Monday, 9 June 2014


Now, I hope you are waiting on my every word, to find out about the voyage from Inverness to Helmsdale. Before I start on the details (which could be the beginnings of one of those 'I learned from that' episodes in some of the popular boating magazines), let me describe the scene in front of me.
I'm sitting in a Wetherspoons pub in Wick having coffee - this chain has got here but I can't find a Costa - at about 11:30, having looked up the weather for tomorrow.  In front of me is a large 60 yr old chap just downing a double whisky chaser.....

But I digress. Let me take you back to Inverness marina at 07:00 last Saturday. Had you been standing on the quay side, you would have seen Vagabond depart and head NE under the Kessok bridge, with Freddie barking with delight. There was a light breeze from the NE and the forecast was that it would veer round to the South East during the day, strengthening at about midday to F5 (possibly 6) and then dying down to F3 by the early evening.

I had two destinations in mind - Cromarty, about 15 miles NE of Inverness, or, possibly, Helmsdale, a further 25 miles to the NE.

The wind remained light and we motored the six miles up the firth into the wind and passed through the narrows, where we could alter course a bit to the north, so the sails were hoisted and we motorsailed on. We were doing so well that we came up to Cromarty by about 10:30. The sun was shining, the wind had turned to the East and Freddy had been turned off - it seemed too good a day to waste, so Cromarty was passed and we headed up the coast. 
Cromarty Entrance:

As we passed Tarbet head at around midday, the wind strengthened (as forecast) but stayed resolutely in the East. We were now beyond the protection of the Murray shire coast and the waves began to increase. As did the wind. The foresail was rolled up. The first reef was taken. The second reef was taken as the wind gusted to 22 knots (true).  

'It'll be OK' I thought 'the forecast is for it to drop'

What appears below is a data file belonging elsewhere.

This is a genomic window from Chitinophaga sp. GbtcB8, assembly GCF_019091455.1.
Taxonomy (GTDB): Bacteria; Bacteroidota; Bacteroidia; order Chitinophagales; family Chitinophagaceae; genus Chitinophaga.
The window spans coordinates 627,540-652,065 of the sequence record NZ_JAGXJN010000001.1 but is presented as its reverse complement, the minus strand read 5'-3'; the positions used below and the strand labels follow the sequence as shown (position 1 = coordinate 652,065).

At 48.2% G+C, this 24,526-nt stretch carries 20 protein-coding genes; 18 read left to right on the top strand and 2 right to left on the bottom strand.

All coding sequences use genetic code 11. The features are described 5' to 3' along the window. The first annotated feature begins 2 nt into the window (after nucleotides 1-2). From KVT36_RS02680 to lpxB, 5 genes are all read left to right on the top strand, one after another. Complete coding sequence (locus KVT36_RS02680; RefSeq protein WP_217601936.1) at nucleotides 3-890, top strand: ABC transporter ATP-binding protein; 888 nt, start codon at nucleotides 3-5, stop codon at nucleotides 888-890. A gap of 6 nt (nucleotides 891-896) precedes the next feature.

We still had about 20 miles to go. White horses appeared as the waves mounted, running at about 40 degrees to our course. (Our  course was about 055, close hauled*, so the waves were running at about 095). The bow would rise and we'd roll to port. The bow would reach the crest and we'd be through and roll to starboard, slumping into the trough. Then the waves began to show streaks of foam, running downwind. I eased off the main a bit but we were still tramping along at about 5 and half knots. 

I suppose the waves were about 4 to 5 feet from trough to crest, but seemed much higher. Every now and again we'd rise to a crest just as it decided to break. So we'd have spume and more into the cockpit. I was soaked through and realised that I should have put my blue survival suit on some time ago. 

I turned into the wind and, whilst everything thrashed about, struggled into the suit. Feeling dryish (apart from my wet pants) and more snug, we resumed course.

The sun shone but the wind stayed resolutely in the East and showed little sign of abating. 

The Ipad told me it was running out of battery and shut down. So I'm now down to one means of navigation. 

The Garmin told me it had lost position and reverted to motoring mode. Now we had no means of navigation apart from a compass and a rough sketch map I had made of Helmsdale approaches. I took the battery out of the Garmin, removed and replaced the memory card that contained the chart data and, with fingers crossed, restarted the thing...

It cheerly welcomed me, told me it had found the charts and that all was well and that we were on course (we were,actually).

By about 6 o'clock, Helsdale hove into view. The Clyde cruising club guide says that the entrance to Helmsdale is DANGEROUS in strong easterly winds; if a red light showed on the harbour wall the harbour was closed. I began to wonder how much longer it would take us to get to Wick, shou we find the light red.

Finally, we were close enough to see the leading marks, and there was no sign of a red ight, just waves crashing against the harbour wall. Freddy eventually was pulled into life, the sail was dropped into the lazy jacks** and, for once, the reefing lines didn't try to garrotte me *** and we follwed the marks into the harbour entrance. 

Once past the wall, there was a hard turn to starboard and we were into the comparative peace of the harbour. I took the last space on the pontoon and realised I was in for a bumpy night. 

A plate of scampi and a pint of Abbots Finger (brewed in Faversham, in Kent) in the Bannockburn Arms restored my peace of mind and by 21:00 I was in my jim jams and sleeping bag, just in time for the heaven to open as rained stair rods. The wind finally read part of the forcecast in the early morning, when it dropped to a gentle (but still easterly) breeze.

* Close hauled means we were sailing as close as we could to the direction of the wind. Anything between 40 to 60 degrees off it, depending on the type of boat.....
** Lazyjacks are pieces of sail cloth that hand off the boom and catch the mainsail as it's lowered. Without them, the person standing underneath the sail gets smothered in wet sails.
*** One of the benefits of sailing with a reef or tow in, means that the reefing lines are pulled tight to control the size of the sail, so there's no slack to fall over you when the sail is lowered. The reefing lines run outside of the lazy jacks (but I wonder if I can change that).

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